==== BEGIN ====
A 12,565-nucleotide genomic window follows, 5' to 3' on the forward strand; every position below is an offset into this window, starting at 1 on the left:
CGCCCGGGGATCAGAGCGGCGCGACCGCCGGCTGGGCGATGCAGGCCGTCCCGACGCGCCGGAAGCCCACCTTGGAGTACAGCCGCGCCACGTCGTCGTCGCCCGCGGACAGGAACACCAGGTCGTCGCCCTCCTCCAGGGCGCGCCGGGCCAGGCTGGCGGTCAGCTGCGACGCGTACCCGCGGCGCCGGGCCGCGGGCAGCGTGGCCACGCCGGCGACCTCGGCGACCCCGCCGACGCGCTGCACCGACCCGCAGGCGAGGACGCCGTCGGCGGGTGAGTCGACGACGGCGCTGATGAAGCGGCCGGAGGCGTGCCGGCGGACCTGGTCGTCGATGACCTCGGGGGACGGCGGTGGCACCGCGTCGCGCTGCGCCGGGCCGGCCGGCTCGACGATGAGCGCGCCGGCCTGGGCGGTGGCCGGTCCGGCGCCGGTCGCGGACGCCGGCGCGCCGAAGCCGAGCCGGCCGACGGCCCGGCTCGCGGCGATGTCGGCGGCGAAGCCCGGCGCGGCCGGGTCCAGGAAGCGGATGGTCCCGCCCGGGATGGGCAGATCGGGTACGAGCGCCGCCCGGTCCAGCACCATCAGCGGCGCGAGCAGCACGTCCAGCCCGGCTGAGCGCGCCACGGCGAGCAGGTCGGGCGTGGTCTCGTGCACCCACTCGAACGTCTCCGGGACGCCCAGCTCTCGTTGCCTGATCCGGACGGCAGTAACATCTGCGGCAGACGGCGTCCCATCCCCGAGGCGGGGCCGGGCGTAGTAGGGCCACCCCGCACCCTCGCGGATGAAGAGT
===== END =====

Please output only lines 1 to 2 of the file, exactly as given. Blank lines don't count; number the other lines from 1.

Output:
A 12,565-nucleotide genomic window follows, 5' to 3' on the forward strand; every position below is an offset into this window, starting at 1 on the left:
CGCCCGGGGATCAGAGCGGCGCGACCGCCGGCTGGGCGATGCAGGCCGTCCCGACGCGCCGGAAGCCCACCTTGGAGTACAGCCGCGCCACGTCGTCGTCGCCCGCGGACAGGAACACCAGGTCGTCGCCCTCCTCCAGGGCGCGCCGGGCCAGGCTGGCGGTCAGCTGCGACGCGTACCCGCGGCGCCGGGCCGCGGGCAGCGTGGCCACGCCGGCGACCTCGGCGACCCCGCCGACGCGCTGCACCGACCCGCAGGCGAGGACGCCGTCGGCGGGTGAGTCGACGACGGCGCTGATGAAGCGGCCGGAGGCGTGCCGGCGGACCTGGTCGTCGATGACCTCGGGGGACGGCGGTGGCACCGCGTCGCGCTGCGCCGGGCCGGCCGGCTCGACGATGAGCGCGCCGGCCTGGGCGGTGGCCGGTCCGGCGCCGGTCGCGGACGCCGGCGCGCCGAAGCCGAGCCGGCCGACGGCCCGGCTCGCGGCGATGTCGGCGGCGAAGCCCGGCGCGGCCGGGTCCAGGAAGCGGATGGTCCCGCCCGGGATGGGCAGATCGGGTACGAGCGCCGCCCGGTCCAGCACCATCAGCGGCGCGAGCAGCACGTCCAGCCCGGCTGAGCGCGCCACGGCGAGCAGGTCGGGCGTGGTCTCGTGCACCCACTCGAACGTCTCCGGGACGCCCAGCTCTCGTTGCCTGATCCGGACGGCAGTAACATCTGCGGCAGACGGCGTCCCATCCCCGAGGCGGGGCCGGGCGTAGTAGGGCCACCCCGCACCCTCGCGGATGAAGAGT